Security breaches and crypto seizures are also a significant price driver.

The next risk involves the fact that most crypto like bitcoin is held in a ‘digital wallet’ which means it is effectively being ‘minded’ for you by someone else.

This is in contrast to a share portfolio in Australia which is held safely by a company regulated under the Australian financial market regulator APRA, where there is next to no risk of your investments going missing.

Another risk is around the fact there are a large number of crypto exchanges that are based out of foreign countries, which can mean that if something goes wrong it can be hard to chase down your cash.

Then given the currency is entirely digital, there’s the risk of a breach by hackers or other groups. This risk is amplified by the fact data (from trend watchers like Cardify) shows over a third of crypto investors don’t fully understand the technology.

This means this particular risk is very real, and one you should manage if you’re thinking about joining the crypto buyer’s club.

Where cryptocurrency fits in a smart investment portfolio

Even with the above risks, there’s little doubt there are investment opportunities in the crypto market, with long term crypto investors being well rewarded for their support.

The fact there is limited supply of bigger cryptocurrencies like bitcoin and ethereum, coupled with the accelerating broad adoption by big players suggests strong upside potential in the coming years. That being said, if you want to be smart and to be able to sleep at night, it’s important you understand where crypto fits in your investment portfolio.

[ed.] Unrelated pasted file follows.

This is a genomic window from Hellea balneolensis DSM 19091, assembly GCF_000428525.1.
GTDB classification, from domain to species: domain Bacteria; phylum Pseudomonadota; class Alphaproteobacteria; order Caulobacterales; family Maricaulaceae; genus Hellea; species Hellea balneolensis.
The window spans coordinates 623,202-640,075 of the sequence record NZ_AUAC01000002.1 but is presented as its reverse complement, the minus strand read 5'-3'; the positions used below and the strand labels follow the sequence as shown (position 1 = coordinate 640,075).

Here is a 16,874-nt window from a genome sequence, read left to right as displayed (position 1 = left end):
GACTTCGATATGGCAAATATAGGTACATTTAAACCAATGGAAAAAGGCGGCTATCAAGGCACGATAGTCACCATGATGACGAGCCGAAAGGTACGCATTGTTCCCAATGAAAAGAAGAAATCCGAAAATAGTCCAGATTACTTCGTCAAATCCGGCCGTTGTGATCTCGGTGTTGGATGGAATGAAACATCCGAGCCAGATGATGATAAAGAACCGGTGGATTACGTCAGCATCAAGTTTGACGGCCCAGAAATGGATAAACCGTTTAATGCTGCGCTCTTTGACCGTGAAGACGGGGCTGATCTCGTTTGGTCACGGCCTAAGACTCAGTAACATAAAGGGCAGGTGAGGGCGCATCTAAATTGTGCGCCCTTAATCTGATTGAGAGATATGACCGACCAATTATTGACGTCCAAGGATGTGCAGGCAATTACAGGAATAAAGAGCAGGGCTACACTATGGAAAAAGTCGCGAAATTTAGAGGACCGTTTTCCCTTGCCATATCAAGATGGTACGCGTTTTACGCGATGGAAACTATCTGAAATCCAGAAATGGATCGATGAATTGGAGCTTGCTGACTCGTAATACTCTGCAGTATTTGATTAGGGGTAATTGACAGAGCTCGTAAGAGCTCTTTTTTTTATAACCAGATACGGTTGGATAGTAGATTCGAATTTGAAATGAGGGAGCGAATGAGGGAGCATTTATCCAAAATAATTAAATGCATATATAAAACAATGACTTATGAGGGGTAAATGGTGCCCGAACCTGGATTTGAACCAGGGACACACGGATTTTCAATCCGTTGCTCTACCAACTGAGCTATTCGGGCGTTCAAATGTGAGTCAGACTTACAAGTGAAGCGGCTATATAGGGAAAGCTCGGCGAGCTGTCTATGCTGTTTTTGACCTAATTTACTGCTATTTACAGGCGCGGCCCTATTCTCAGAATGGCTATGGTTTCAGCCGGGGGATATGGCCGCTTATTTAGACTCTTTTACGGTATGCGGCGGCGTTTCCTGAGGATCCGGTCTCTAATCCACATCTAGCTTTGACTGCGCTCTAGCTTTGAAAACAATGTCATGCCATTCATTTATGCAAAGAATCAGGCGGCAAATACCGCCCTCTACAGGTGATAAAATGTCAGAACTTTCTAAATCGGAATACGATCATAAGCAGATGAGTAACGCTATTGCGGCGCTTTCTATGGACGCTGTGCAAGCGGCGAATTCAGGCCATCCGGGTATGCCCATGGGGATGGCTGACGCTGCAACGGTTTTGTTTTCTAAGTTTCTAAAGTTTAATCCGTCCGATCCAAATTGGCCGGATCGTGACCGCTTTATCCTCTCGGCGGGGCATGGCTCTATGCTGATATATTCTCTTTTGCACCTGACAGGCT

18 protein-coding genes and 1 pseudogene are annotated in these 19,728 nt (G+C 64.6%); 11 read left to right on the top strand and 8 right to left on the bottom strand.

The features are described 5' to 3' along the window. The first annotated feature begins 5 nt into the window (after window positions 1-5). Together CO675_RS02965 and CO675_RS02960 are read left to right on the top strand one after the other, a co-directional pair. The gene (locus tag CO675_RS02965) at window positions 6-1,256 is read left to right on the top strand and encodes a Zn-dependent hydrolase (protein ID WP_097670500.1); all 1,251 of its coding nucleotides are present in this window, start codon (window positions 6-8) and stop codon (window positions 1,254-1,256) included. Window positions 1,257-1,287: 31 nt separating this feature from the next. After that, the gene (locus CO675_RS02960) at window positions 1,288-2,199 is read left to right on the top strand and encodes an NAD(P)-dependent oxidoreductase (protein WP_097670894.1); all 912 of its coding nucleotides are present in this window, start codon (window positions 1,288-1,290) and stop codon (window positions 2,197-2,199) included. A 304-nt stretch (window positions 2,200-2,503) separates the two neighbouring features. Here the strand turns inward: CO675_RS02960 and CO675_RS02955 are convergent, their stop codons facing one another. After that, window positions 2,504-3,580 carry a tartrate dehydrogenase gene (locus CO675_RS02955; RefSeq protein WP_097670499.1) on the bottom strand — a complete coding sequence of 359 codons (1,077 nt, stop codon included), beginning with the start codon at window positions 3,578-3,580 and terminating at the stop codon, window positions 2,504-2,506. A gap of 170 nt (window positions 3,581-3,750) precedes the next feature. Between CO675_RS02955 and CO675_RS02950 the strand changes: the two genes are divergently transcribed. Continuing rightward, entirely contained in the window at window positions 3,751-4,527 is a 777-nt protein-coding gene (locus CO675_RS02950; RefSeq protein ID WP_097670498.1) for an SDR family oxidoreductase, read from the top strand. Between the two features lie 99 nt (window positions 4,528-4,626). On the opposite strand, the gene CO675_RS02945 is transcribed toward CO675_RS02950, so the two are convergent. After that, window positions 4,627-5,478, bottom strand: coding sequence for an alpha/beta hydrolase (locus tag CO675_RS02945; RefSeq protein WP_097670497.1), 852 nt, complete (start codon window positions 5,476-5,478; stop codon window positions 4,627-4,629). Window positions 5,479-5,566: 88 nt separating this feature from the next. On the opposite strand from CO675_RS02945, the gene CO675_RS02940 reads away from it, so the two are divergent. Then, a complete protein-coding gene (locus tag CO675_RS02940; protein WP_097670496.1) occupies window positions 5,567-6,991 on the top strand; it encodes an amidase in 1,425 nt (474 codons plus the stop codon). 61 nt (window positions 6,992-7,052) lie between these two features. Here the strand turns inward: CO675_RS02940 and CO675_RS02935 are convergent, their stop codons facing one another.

A big part of answering this question goes back to understanding your risk appetite, what sort of investor you are, and who you have supporting your investment decisions.

If you don’t have a high risk tolerance, if you’re the sort of investor who can fall into the hard-to-avoid herd mentality, or if you don’t have an investment or financial adviser to help you make smart decisions, you might want to reconsider whether crypto is for you.

But if you have your bases covered, understand the risk, and have some good support, my view is that there is a role crypto can play for smart investors.

The wrap

Crypto is an investment that’s constantly in the spotlight, and with that attention there is more and more interest from crypto investors, and potentially a bunch of money to be made. But investing into cryptocurrency also comes with risk, so if you’re thinking about getting involved, do your research so you get the results you want.

Ben Nash is a finance expert commentator, podcaster, financial adviser and founder of Pivot Wealth, and Author of the Amazon Best Selling Book ‘Get Unstuck: Your guide to creating a life not limited by money’.

Disclaimer: The information contained in this article is general in nature and does not take into account your personal objectives, financial situation or needs. Therefore, you should consider whether the information is appropriate to your circumstances before acting on it, and where appropriate, seek professional advice from a finance professional.